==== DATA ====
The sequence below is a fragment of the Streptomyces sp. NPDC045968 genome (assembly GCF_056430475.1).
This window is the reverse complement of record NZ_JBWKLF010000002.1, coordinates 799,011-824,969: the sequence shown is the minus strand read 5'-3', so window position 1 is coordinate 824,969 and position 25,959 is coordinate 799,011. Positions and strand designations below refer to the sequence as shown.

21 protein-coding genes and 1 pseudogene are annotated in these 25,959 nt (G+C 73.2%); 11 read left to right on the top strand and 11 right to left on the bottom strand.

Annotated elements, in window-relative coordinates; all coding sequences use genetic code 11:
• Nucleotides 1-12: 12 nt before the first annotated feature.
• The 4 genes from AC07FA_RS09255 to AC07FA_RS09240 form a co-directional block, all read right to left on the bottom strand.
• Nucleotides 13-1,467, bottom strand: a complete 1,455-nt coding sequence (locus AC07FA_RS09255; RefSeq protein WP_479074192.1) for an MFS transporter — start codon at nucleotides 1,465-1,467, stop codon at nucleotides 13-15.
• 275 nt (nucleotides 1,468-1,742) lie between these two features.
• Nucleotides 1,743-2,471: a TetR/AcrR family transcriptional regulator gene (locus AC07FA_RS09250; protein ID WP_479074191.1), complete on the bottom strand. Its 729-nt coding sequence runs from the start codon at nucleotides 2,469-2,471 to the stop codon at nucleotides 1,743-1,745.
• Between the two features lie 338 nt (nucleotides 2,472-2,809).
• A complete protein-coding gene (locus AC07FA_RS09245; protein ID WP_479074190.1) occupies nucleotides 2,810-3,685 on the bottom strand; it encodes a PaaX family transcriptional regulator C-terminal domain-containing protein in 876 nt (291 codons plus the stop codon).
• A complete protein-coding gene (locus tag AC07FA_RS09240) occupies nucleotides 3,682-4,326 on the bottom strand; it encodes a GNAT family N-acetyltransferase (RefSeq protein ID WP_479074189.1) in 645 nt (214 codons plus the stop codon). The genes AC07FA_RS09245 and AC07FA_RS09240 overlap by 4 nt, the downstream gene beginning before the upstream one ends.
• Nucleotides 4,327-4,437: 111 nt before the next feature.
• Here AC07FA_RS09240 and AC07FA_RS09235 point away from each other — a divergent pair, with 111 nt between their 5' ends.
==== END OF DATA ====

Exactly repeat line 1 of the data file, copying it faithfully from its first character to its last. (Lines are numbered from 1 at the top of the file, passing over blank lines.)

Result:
The sequence below is a fragment of the Streptomyces sp. NPDC045968 genome (assembly GCF_056430475.1).